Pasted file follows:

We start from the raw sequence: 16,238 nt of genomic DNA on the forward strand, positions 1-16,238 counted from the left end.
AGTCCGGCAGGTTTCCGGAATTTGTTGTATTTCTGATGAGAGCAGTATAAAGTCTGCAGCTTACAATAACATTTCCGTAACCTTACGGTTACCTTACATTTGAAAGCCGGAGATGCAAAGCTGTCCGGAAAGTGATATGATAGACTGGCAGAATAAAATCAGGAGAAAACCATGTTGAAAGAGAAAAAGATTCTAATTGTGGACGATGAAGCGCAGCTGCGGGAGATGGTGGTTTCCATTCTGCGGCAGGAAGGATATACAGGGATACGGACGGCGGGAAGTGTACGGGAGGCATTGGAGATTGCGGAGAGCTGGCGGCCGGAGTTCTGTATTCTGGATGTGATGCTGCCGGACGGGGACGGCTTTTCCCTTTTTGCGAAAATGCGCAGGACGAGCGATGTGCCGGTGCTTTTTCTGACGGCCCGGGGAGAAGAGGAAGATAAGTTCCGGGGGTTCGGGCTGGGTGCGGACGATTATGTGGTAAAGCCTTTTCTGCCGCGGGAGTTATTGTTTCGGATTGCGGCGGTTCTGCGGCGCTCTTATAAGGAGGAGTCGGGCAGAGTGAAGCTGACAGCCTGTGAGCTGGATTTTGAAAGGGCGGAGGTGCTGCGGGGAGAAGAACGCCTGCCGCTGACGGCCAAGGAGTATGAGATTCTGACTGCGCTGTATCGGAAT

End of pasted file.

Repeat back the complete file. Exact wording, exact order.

We start from the raw sequence: 16,238 nt of genomic DNA on the forward strand, positions 1-16,238 counted from the left end.
AGTCCGGCAGGTTTCCGGAATTTGTTGTATTTCTGATGAGAGCAGTATAAAGTCTGCAGCTTACAATAACATTTCCGTAACCTTACGGTTACCTTACATTTGAAAGCCGGAGATGCAAAGCTGTCCGGAAAGTGATATGATAGACTGGCAGAATAAAATCAGGAGAAAACCATGTTGAAAGAGAAAAAGATTCTAATTGTGGACGATGAAGCGCAGCTGCGGGAGATGGTGGTTTCCATTCTGCGGCAGGAAGGATATACAGGGATACGGACGGCGGGAAGTGTACGGGAGGCATTGGAGATTGCGGAGAGCTGGCGGCCGGAGTTCTGTATTCTGGATGTGATGCTGCCGGACGGGGACGGCTTTTCCCTTTTTGCGAAAATGCGCAGGACGAGCGATGTGCCGGTGCTTTTTCTGACGGCCCGGGGAGAAGAGGAAGATAAGTTCCGGGGGTTCGGGCTGGGTGCGGACGATTATGTGGTAAAGCCTTTTCTGCCGCGGGAGTTATTGTTTCGGATTGCGGCGGTTCTGCGGCGCTCTTATAAGGAGGAGTCGGGCAGAGTGAAGCTGACAGCCTGTGAGCTGGATTTTGAAAGGGCGGAGGTGCTGCGGGGAGAAGAACGCCTGCCGCTGACGGCCAAGGAGTATGAGATTCTGACTGCGCTGTATCGGAAT